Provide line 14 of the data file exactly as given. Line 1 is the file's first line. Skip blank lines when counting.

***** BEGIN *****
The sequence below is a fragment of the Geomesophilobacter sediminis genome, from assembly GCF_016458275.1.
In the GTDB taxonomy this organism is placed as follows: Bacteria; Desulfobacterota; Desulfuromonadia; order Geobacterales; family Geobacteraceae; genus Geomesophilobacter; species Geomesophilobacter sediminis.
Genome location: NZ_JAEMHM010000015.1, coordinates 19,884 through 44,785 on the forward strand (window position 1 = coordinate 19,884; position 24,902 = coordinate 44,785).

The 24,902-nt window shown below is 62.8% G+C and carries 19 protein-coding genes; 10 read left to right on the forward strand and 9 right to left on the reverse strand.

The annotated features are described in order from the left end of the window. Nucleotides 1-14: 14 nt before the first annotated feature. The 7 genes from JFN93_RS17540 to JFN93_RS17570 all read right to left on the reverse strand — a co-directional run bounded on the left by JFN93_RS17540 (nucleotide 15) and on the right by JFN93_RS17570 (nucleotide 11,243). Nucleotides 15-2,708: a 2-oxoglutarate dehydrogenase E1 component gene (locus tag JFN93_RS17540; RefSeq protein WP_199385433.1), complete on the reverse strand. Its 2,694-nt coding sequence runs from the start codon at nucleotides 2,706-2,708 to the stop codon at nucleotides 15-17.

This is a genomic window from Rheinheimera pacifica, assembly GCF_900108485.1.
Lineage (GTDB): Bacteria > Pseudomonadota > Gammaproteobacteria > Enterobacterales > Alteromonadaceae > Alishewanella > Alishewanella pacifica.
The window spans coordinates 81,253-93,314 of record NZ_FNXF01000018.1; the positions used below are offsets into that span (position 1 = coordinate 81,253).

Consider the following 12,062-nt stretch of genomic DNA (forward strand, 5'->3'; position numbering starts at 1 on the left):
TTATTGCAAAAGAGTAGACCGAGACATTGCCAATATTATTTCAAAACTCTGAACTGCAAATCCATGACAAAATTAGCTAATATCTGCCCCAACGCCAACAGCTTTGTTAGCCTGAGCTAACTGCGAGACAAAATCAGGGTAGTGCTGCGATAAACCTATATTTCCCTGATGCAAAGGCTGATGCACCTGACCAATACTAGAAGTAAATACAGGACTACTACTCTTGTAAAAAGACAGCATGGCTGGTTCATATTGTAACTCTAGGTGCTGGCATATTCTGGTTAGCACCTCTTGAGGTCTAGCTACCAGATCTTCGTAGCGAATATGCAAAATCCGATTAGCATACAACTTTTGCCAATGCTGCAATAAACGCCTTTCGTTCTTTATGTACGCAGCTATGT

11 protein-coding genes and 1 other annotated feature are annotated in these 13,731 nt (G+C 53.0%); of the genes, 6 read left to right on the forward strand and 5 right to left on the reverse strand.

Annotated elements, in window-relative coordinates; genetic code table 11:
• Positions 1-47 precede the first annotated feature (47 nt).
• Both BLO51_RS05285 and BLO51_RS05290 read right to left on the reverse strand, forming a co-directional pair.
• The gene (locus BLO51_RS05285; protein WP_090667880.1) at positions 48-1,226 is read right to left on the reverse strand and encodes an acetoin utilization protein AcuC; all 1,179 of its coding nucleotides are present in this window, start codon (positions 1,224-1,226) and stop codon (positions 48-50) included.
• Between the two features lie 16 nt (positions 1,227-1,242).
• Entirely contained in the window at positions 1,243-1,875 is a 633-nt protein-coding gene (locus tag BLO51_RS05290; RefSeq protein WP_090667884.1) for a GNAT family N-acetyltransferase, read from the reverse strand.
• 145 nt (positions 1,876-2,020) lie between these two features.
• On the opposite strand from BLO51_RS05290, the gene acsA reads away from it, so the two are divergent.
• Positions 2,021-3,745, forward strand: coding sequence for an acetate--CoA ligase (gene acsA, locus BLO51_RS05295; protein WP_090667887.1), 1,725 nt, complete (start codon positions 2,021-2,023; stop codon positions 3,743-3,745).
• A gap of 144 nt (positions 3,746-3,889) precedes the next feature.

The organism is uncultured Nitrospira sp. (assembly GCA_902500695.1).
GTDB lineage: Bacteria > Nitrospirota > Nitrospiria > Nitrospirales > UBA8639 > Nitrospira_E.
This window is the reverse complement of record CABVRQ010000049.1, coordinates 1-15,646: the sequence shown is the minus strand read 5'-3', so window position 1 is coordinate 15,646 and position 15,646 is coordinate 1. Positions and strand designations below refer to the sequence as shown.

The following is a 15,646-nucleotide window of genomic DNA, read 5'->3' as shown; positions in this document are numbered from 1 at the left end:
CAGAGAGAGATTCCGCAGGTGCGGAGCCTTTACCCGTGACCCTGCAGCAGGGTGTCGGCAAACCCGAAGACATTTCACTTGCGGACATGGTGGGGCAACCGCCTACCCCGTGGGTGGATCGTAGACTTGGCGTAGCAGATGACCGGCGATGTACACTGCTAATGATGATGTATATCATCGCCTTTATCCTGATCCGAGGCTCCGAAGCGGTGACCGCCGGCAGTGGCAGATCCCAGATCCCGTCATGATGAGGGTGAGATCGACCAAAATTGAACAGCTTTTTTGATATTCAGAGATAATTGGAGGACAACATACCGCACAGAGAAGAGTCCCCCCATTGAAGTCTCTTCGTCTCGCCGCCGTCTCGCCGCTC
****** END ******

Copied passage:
• Both BLO51_RS05285 and BLO51_RS05290 read right to left on the reverse strand, forming a co-directional pair.